Sorry for the delay, this week! Today we'll be looking at poem 101 from the second
Book of Spring Poems of the Kokin wakashuu.
Kanpyou ontokikisai no miya no utaawase no uta
saku hana ha chikusa nagara ni adanaredo dare kaha haru wo uramihatateru
Fujiwara no Okikaze
A poem from the poetry meet in the fifth year of Kanpyou (893) at the Imperial Court
Despite how swiftly / every blooming flower / scatters here and there / who could hardly bear a grudge / for the spring that brings them forth
Fujiwara no Okikaze
As noted in my previous post, poems grouped into the seasonal books often have multiple meanings completely unrelated to the actual season. In the last poem by Ki no Tsurayuki, we explored the implications of its metaphors in relation to his daughter's death. Today's poem also carries an additional metaphorical meaning, although of a romantic nature. As I believe I've mentioned before, the idealized development of love in classical Japanese literature is not dissimilar to that of the development of the seasons through the year. Let's look more closely at poem 101 of the Kokin wakashuu to see an example.
Taken at face value, the poet, Fujiwara no Okikaze, is extolling the beauty of the spring flowers and expressing lamentation of their inevitable scattering. However, the editors have illuminated an interesting dimension of the poem. While the poet is clearly saddened by the thought of the flowers' scattering, he's expressing, in so many words, the old adage: "'Tis better to have loved and lost than to never have loved at all." While this sentiment is overtly about the flowers, its double meaning becomes more obvious as we look more closely at the poem.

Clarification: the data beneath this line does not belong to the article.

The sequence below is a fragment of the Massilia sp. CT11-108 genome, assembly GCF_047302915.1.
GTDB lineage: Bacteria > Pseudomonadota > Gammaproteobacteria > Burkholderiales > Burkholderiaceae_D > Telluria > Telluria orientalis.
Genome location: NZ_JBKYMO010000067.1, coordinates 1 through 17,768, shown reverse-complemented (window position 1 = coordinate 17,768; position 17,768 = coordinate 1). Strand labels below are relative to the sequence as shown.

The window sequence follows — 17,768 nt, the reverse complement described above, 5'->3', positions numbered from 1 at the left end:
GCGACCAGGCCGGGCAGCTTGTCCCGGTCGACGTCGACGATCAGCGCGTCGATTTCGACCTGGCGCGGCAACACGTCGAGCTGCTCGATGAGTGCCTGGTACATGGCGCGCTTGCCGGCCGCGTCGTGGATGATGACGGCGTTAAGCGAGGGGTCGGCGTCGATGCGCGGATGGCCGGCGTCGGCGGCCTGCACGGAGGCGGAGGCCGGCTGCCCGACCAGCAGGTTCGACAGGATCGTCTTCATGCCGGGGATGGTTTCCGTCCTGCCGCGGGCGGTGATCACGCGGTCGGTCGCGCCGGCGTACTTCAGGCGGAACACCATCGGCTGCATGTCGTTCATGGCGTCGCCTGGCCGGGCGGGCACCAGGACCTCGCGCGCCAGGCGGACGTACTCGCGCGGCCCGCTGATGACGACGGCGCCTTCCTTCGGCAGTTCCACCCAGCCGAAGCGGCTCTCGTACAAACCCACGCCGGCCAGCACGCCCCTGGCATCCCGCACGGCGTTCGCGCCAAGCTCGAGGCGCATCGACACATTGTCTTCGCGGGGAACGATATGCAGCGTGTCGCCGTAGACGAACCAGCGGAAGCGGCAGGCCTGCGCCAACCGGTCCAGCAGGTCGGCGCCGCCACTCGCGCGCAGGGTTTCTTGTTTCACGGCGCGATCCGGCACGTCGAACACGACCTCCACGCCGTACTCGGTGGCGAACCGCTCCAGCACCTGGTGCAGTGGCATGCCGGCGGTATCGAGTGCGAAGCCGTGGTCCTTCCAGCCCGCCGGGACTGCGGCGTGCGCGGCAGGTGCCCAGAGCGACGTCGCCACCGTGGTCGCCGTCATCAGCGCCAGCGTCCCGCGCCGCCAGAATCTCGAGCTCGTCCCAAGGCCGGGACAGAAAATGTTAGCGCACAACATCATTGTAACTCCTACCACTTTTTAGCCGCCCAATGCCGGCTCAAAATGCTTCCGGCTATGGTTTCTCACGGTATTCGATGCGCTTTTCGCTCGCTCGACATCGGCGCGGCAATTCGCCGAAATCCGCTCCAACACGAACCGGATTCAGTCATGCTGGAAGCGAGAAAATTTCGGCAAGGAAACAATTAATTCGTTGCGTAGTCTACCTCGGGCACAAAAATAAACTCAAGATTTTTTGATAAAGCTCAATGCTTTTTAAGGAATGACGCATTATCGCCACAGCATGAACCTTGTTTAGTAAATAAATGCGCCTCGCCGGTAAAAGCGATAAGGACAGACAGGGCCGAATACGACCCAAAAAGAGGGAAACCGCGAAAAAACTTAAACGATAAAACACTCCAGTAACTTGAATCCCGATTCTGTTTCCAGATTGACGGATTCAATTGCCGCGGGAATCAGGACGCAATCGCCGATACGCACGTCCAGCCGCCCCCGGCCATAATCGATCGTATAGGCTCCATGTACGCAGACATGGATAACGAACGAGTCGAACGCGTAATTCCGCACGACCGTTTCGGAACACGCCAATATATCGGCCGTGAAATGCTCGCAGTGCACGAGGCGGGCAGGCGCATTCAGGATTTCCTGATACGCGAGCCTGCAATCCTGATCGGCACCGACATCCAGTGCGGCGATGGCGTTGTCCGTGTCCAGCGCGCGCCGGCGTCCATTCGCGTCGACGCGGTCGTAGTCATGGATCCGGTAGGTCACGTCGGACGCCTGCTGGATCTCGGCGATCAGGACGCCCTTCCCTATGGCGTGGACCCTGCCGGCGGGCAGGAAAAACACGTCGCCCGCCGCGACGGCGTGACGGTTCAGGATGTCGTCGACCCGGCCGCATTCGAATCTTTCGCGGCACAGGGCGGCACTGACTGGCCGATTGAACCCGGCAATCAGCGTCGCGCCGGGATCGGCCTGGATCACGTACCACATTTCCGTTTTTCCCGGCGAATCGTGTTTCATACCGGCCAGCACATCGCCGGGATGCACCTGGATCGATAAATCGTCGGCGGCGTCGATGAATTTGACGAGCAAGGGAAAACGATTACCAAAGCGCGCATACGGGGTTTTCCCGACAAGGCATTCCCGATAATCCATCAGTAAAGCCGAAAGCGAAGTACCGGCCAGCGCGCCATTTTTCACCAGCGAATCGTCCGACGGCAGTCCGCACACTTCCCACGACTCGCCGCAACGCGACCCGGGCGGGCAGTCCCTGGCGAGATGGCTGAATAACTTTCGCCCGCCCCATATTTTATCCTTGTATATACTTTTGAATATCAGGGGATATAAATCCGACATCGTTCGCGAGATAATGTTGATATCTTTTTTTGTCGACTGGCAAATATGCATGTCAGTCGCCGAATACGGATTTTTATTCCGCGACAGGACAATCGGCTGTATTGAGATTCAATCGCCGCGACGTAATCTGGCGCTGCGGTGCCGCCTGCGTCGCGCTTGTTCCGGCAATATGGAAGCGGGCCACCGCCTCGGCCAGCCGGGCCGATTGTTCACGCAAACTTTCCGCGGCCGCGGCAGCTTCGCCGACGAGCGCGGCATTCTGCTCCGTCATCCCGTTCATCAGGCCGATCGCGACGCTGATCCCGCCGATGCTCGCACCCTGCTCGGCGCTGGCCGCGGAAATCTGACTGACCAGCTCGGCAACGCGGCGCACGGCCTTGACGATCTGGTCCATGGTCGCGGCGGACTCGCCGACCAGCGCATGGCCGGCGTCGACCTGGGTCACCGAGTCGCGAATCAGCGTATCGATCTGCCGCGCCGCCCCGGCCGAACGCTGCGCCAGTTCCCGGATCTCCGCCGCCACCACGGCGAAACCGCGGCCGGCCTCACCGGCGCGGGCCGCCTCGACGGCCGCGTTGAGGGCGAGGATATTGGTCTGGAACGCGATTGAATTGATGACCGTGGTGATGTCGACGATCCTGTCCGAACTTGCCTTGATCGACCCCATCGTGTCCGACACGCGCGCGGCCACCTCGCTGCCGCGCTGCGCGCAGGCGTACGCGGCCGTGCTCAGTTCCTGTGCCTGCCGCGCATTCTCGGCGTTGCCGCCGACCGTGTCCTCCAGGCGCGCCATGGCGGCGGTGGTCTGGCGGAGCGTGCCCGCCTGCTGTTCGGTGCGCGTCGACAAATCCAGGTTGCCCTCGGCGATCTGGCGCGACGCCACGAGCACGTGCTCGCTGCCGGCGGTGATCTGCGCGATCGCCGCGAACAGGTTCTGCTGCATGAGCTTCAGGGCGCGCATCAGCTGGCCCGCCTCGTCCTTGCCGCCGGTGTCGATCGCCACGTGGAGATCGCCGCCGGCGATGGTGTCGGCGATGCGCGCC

The editors point out that the "every blooming flower scatters here and there" is a metaphor for the flightiness of the human heart. So, while the flowers must eventually scatter and the hearts of our lovers are so fickle, who can begrudge the spring (or love) for bringing the flowers and our lovers. Whether in spring or in love, all the beauty we see and experience inevitably ends, but the poet does not hold ill will and cannot imagine anyone else would either.
Personally, I think it's a wonderful sentiment, and I hope you'll agree with me!
Thanks for reading today! See you Monday.